Walking home today in the sunshine I have to take my teal jacket off and tie it around my waist so I can breathe. It's the first day of teeshirt weather and people are sleeveless down the ski hill, the music blasting as I walk by. I heard on the radio this morning that this is the second or third warmest Saskatchewan winter on record. "You sure picked the right winter," is what people say after they ask if I'm still walking.
Moira's gone for a sleepover and Arwen has a friend over. We have salad and leftover spaghetti for supper and get ready to go to an Open Mic at the Old Central School which has been turned into the Qu'Appelle Valley Centre for the Arts. The room is packed, wall to wall and standing room only. There are a few spots left on the sign up sheet; Scott Fulton, my friend and the host for the evening asks if I want the spot right at the beginning, after he opens. Sure, I take it in case the girls need to get going. We find seats for my nine year olds, they load a plate of goodies, and we settle in for some music.
Scott opens with an honour song, of sorts. It's a prayer, of sorts, that the evening will go well. Then he sings a song he wrote during a Rediscovery Camp he attended in BC which led participants into a rediscovery of the land and the self and the community. Scott's light shines into the seventy or so souls. He introduces me, followed by cousin Brian on the Chaman Stick, then Jayne Whyte, who reads her poem of the day her Wine Colour Nisan was hit by an honest-to-goodness Red River Cart, then Mike and Madona from Fort Music play some Bluegrass Gospel. We sing along, but the girls are restless, so I leave, snapping a few pictures of Tim Keepness looking all Johnny Cash on the stairs. I'll be back in time to hear him nine on the list of ten.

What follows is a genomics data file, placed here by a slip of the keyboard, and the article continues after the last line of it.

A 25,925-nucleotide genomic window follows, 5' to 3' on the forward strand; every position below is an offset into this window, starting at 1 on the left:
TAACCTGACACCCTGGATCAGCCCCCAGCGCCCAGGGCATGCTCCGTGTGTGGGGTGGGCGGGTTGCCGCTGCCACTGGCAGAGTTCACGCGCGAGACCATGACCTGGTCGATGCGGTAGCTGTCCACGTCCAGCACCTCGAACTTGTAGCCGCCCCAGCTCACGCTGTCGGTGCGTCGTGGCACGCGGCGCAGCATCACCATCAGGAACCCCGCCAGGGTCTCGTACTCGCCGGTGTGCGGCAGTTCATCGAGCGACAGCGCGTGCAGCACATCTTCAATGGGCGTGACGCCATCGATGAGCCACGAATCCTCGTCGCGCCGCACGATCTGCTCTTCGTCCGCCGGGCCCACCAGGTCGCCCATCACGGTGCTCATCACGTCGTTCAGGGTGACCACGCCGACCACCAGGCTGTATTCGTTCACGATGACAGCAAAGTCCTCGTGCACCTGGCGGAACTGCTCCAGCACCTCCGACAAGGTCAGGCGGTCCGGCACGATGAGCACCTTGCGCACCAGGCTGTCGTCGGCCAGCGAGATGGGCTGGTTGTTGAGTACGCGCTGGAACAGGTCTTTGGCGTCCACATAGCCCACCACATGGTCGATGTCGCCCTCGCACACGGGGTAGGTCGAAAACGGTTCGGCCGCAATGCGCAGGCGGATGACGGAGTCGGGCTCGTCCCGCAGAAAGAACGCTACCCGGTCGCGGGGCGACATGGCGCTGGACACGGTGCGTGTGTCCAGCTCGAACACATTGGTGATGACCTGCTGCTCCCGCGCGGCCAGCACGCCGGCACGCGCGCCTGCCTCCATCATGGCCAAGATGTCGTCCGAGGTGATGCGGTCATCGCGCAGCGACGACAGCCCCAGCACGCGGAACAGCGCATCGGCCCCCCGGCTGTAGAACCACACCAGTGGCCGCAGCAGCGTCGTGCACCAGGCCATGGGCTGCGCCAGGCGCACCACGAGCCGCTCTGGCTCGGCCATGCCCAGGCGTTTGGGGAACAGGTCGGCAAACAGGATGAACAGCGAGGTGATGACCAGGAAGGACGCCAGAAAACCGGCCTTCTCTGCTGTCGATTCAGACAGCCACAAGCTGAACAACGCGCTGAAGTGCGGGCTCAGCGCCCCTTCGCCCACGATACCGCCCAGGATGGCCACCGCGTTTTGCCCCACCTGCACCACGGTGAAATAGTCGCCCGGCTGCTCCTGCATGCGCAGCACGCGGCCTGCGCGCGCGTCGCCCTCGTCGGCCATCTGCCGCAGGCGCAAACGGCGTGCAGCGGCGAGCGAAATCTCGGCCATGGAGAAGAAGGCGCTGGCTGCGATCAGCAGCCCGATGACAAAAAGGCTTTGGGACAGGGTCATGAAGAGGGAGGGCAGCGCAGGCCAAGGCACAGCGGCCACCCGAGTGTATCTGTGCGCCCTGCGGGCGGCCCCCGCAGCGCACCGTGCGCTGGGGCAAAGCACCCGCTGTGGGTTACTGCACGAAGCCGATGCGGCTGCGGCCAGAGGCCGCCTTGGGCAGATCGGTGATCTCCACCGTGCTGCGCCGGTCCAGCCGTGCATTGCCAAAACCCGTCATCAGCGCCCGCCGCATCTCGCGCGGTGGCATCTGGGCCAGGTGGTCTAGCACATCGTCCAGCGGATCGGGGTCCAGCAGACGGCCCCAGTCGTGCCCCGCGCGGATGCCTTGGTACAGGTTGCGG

Later Scott chases Tim down the street and asks him to shift up in the program before he has to leave. Brian meets me at the door and tells me Tim was amazing, just playing one song and pouring his heart out. Tim is leaving, cowboy hat on, harmonica at his neck, guitar on his back. I tell him I'm sorry I missed him. He pats my shoulder, "It's okay," he says as he walks out the door. Tim's the real thing, raw voice, raw story. I remember sitting next to his big voice, trying out my new harmony, the fire crackling.
Bless you kids on the ski hill
last days of winter
spring and summer
at the end of the slope
Bless you Scott, Brian, Jayne
Mike and Madona
Bless you Kelly Okanee
I remember your long hair
I hope you are still dancing
Bless you Ellen who sat in the front row
sang along as I played Buffy Sainte Marie
Angela and Kate who stood at the back with me
Keitha, who left early, too.
Bless Qu'Appelle Valley Centre for the Arts
Bless Char and Sierra and Mercedes
who opened the door
for a DQ run
Bless the cousins
Bless my family
Bless the elders
Bless the artist and child in each one.